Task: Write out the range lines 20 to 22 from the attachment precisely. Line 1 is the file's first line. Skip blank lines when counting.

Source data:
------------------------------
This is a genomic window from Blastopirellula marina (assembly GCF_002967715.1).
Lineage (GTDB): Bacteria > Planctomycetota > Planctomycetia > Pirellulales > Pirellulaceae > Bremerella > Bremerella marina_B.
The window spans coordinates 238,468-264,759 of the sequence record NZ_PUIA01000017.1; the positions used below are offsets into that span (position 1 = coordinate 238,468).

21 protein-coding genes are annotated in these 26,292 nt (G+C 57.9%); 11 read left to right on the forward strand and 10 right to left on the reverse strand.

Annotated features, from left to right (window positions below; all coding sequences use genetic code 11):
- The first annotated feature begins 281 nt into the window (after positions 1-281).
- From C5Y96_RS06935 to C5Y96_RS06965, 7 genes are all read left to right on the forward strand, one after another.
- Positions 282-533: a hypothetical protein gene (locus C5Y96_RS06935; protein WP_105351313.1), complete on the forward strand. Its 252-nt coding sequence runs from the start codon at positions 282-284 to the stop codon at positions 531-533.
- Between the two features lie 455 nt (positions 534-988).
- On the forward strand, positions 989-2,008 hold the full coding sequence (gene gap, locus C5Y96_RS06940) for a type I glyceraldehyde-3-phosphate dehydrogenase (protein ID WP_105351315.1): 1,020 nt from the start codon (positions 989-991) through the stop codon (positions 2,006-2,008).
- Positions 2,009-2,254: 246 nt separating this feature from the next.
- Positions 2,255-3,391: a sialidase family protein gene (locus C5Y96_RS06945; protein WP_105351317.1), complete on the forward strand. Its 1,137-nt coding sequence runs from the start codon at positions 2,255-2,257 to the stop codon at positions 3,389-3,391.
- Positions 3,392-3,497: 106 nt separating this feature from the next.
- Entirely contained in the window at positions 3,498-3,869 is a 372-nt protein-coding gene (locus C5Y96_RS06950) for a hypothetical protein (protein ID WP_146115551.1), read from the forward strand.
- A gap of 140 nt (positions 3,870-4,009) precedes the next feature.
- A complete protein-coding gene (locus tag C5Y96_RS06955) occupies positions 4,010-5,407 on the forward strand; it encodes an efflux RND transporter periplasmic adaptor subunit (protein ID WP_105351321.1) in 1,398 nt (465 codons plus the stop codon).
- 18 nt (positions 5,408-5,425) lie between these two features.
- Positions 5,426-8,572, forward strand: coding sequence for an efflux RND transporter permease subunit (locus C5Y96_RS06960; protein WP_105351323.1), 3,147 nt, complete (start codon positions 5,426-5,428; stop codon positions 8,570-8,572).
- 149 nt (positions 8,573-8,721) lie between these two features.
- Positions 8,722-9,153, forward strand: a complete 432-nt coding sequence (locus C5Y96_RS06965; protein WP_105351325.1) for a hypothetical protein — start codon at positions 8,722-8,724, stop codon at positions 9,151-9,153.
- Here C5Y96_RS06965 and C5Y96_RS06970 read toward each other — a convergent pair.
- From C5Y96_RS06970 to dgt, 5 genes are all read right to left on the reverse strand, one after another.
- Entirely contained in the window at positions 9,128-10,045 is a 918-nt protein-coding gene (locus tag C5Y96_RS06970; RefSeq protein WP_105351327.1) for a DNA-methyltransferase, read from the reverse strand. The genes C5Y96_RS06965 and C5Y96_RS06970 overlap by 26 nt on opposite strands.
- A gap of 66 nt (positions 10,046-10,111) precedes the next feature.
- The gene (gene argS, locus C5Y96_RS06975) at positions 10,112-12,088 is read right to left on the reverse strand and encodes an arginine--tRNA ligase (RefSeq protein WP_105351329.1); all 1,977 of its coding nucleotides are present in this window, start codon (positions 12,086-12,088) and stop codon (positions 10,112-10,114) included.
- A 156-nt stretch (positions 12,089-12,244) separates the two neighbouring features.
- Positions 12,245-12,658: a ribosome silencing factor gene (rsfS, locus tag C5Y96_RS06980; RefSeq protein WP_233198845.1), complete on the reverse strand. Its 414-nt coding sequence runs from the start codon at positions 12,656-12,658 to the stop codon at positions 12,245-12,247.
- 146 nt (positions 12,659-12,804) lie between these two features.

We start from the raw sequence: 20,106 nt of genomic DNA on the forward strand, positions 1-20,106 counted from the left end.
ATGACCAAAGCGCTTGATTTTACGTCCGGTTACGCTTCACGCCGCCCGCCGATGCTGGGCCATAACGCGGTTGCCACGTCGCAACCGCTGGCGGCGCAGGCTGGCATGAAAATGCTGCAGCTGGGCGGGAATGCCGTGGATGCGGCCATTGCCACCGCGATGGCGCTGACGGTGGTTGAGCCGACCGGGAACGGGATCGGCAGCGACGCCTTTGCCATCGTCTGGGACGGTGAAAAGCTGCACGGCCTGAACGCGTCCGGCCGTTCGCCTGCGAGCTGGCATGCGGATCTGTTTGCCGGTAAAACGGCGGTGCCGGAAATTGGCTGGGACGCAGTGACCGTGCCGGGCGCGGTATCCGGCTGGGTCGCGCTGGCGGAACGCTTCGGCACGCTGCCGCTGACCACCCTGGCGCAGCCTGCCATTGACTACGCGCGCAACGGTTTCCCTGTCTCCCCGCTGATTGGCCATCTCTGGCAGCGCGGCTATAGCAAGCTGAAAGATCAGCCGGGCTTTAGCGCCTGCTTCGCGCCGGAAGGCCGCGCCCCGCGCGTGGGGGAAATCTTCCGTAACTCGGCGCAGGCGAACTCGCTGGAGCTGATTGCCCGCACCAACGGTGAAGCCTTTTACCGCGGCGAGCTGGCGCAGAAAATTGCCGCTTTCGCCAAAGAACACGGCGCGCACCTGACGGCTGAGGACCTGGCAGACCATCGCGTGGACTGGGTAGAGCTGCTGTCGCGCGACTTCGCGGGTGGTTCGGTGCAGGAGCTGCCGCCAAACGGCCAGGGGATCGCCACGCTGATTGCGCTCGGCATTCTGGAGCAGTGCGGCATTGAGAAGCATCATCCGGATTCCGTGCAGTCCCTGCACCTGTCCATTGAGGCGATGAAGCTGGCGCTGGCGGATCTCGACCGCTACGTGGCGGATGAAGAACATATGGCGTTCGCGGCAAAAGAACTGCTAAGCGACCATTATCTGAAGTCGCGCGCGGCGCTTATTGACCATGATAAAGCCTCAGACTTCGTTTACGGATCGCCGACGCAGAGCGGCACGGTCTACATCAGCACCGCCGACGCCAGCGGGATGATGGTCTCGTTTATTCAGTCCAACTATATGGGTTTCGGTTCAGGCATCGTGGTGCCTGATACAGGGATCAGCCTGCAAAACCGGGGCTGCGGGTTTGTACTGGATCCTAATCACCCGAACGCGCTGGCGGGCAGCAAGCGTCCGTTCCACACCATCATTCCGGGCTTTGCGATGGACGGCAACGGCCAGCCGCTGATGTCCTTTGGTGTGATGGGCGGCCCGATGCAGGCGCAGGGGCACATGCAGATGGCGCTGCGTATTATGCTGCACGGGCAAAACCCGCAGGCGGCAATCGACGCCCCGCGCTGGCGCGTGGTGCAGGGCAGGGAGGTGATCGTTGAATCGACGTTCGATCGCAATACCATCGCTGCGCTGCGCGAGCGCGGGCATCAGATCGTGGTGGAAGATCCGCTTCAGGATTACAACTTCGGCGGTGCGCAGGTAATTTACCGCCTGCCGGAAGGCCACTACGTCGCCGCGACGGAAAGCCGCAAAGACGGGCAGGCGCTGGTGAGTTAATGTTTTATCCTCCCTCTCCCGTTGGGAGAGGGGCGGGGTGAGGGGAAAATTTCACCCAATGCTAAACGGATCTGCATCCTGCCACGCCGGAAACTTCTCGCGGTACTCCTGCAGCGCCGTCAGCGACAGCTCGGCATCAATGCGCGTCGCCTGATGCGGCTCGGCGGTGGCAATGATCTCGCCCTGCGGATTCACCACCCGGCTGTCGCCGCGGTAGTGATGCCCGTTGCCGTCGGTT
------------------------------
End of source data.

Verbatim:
- Positions 8,722-9,153, forward strand: a complete 432-nt coding sequence (locus C5Y96_RS06965; protein WP_105351325.1) for a hypothetical protein — start codon at positions 8,722-8,724, stop codon at positions 9,151-9,153.
- Here C5Y96_RS06965 and C5Y96_RS06970 read toward each other — a convergent pair.
- From C5Y96_RS06970 to dgt, 5 genes are all read right to left on the reverse strand, one after another.